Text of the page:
A part of me wants to ask you to hum the opening riff to “Born to be Wild” right now. But really I wasn’t too wild. I’d driven these things before on a friends farm. I’d even driven the three-wheeled kind that were eventually banned because they were so inherently unstable and dangerous. 

But it was the first time I’ve driven one of these things while having another human life other than my own to worry about. There was a bit of a learning curve, but after a couple of silly gear shifts, I had the hang of it.

It only took about ten minutes of driving to realize that I really felt FREE. 

An old murky photo, but this is the view of Cambridge Bay from just across the inlet to the east of town.

Despite what I said about the urge to go out of town NOT being to escape town, I suddenly realized that part of the joy really WAS escaping the town. What’s with that? There on the tundra is a town of about 1400 people, about 30 of whom I have met. And I have the urge to get away from it? Now this must be come basic kind of urge inside of me. I didn’t feel at all cooped up anymore. I was FREE!

Suz and Grant at the old stone church, just outside of Cambridge Bay

The goal was Mt. Pelly, a large hill north of Cambridge Bay.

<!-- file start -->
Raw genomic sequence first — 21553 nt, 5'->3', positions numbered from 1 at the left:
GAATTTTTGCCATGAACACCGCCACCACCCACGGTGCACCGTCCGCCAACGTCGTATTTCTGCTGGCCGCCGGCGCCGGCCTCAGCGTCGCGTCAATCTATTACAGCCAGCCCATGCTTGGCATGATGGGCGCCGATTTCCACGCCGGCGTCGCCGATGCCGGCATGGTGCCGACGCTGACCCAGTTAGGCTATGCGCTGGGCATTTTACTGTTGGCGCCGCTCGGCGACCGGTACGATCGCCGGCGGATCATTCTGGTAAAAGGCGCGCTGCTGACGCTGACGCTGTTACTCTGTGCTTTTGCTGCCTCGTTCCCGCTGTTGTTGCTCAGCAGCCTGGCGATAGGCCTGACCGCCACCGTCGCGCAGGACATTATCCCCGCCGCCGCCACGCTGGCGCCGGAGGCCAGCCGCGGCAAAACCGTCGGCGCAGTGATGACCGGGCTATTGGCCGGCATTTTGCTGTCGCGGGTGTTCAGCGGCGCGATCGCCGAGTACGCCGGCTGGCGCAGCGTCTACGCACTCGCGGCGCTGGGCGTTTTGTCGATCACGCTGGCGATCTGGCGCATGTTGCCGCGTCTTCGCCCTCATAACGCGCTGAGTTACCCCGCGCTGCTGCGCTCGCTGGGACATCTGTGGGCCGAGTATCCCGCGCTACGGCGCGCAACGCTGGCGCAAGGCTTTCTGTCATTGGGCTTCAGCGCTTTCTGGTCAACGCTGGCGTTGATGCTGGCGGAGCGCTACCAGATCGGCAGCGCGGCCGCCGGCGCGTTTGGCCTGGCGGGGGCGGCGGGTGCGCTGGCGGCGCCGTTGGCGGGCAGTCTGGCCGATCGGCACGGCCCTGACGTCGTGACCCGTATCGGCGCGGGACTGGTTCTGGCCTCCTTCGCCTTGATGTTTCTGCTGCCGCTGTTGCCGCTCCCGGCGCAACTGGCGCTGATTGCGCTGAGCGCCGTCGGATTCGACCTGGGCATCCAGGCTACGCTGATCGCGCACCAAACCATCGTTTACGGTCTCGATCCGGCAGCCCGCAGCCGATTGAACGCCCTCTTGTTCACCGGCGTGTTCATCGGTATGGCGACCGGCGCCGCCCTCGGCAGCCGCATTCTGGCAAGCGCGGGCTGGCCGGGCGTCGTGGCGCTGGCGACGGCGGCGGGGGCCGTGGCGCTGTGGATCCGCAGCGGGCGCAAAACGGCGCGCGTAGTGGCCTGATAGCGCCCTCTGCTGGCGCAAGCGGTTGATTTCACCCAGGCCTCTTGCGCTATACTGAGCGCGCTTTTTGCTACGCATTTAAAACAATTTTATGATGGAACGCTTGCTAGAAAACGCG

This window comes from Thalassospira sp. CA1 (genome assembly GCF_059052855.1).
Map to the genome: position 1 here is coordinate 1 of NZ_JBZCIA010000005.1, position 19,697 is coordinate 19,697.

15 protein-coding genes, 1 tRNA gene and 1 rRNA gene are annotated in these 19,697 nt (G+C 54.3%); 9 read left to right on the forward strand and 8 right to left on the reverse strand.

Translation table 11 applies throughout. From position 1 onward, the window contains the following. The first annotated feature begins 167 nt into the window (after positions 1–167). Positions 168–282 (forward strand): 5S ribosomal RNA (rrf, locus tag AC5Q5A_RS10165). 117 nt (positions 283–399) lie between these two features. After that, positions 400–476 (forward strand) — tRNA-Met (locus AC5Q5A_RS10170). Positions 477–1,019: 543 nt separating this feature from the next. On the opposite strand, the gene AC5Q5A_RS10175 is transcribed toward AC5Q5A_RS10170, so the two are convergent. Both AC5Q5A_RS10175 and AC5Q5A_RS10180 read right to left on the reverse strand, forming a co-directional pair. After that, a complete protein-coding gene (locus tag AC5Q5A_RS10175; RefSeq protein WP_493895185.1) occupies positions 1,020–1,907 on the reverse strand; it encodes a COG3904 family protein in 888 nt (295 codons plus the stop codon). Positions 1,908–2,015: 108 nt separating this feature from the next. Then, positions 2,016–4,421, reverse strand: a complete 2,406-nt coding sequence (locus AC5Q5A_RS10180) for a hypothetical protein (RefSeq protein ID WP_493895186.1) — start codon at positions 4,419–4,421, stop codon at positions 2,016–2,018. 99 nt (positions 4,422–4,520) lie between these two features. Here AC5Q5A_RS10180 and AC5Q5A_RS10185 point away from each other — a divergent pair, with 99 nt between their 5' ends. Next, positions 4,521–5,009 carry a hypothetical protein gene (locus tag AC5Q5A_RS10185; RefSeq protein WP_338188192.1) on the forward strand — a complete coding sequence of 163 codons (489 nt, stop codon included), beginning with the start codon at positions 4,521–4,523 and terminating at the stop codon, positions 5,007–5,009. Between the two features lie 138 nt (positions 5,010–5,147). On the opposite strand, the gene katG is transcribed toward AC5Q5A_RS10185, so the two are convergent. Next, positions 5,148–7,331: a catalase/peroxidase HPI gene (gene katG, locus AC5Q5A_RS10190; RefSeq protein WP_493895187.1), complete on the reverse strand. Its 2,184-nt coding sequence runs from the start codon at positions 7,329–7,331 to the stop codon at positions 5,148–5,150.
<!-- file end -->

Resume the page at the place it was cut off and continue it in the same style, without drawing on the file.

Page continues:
About 10 to 15 minutes ride out of town I spied a couple of brown shapes off to the right, and after a half minute more, I was sure. We were seeing two musk-oxen about 500 yards away. Now, realize that I have never in my life written the phrase “two musk-oxen” much less seen the creatures, so this was a treat. We went off the road and I had my first experience driving on the true tundra.

The ground varied quickly from jutting rocks to green pools of swamp to suspiciously lush grass circles that looked like you could disappear into. I circled behind a ridge, found a fairly level section to climb it and slowly maneuvered the quad toward the musk-oxen. We could see them about 200 yards away – I would guess – on the other side of a crystal clear pond. Suz and I walked down to the pond with our cameras. I also took my binoculars.

Walking across the ground made me forget about the animals staring at us suspiciously from their spot across the pond. The rock was surrounded by pillowy mounds of muskeg. It was such a strange sensation to step on rock and quickly to a soft foamy substance that was the earth. Lichens covered the rocks in colours from bright oranges to yellow-greens to green and black. Then at the lake the design of the reddish rocks under the clear pond water distracted me again. Apparently I’m easily distracted. The design was beautiful and it was well…just…there.

Suz has a 75-200 mm zoom lens, so she took the pics of the musk-oxen while I spied them through my binoculars, which gave a great close up view. I must admit, they are strange looking animals. I had touched a muskox hide the day before in town and knew the outer wool was fine like human hair and closer to the skin it was even more fine. Their horns curled around the sides of their head and large tufts of furs bunched up behind their heads.